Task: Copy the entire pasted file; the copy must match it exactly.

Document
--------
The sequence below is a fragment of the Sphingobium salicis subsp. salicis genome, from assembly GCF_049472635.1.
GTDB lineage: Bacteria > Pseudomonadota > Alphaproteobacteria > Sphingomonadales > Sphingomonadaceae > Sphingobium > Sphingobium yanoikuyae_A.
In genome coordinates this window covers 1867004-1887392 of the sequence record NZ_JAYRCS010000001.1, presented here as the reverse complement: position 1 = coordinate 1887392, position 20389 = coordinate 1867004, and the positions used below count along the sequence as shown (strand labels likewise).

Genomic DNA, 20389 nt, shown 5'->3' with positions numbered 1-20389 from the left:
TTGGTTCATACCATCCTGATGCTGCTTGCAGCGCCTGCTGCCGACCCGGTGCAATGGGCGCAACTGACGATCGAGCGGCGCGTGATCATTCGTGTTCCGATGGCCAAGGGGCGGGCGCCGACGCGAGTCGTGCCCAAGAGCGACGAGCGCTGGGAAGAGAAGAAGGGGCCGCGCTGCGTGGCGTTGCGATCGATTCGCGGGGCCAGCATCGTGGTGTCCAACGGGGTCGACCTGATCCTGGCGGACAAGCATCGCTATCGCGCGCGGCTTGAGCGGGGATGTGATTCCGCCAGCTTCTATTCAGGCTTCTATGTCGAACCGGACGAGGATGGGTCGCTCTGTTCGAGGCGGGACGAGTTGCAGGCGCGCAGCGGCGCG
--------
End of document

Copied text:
The sequence below is a fragment of the Sphingobium salicis subsp. salicis genome, from assembly GCF_049472635.1.
GTDB lineage: Bacteria > Pseudomonadota > Alphaproteobacteria > Sphingomonadales > Sphingomonadaceae > Sphingobium > Sphingobium yanoikuyae_A.
In genome coordinates this window covers 1867004-1887392 of the sequence record NZ_JAYRCS010000001.1, presented here as the reverse complement: position 1 = coordinate 1887392, position 20389 = coordinate 1867004, and the positions used below count along the sequence as shown (strand labels likewise).

Genomic DNA, 20389 nt, shown 5'->3' with positions numbered 1-20389 from the left:
TTGGTTCATACCATCCTGATGCTGCTTGCAGCGCCTGCTGCCGACCCGGTGCAATGGGCGCAACTGACGATCGAGCGGCGCGTGATCATTCGTGTTCCGATGGCCAAGGGGCGGGCGCCGACGCGAGTCGTGCCCAAGAGCGACGAGCGCTGGGAAGAGAAGAAGGGGCCGCGCTGCGTGGCGTTGCGATCGATTCGCGGGGCCAGCATCGTGGTGTCCAACGGGGTCGACCTGATCCTGGCGGACAAGCATCGCTATCGCGCGCGGCTTGAGCGGGGATGTGATTCCGCCAGCTTCTATTCAGGCTTCTATGTCGAACCGGACGAGGATGGGTCGCTCTGTTCGAGGCGGGACGAGTTGCAGGCGCGCAGCGGCGCG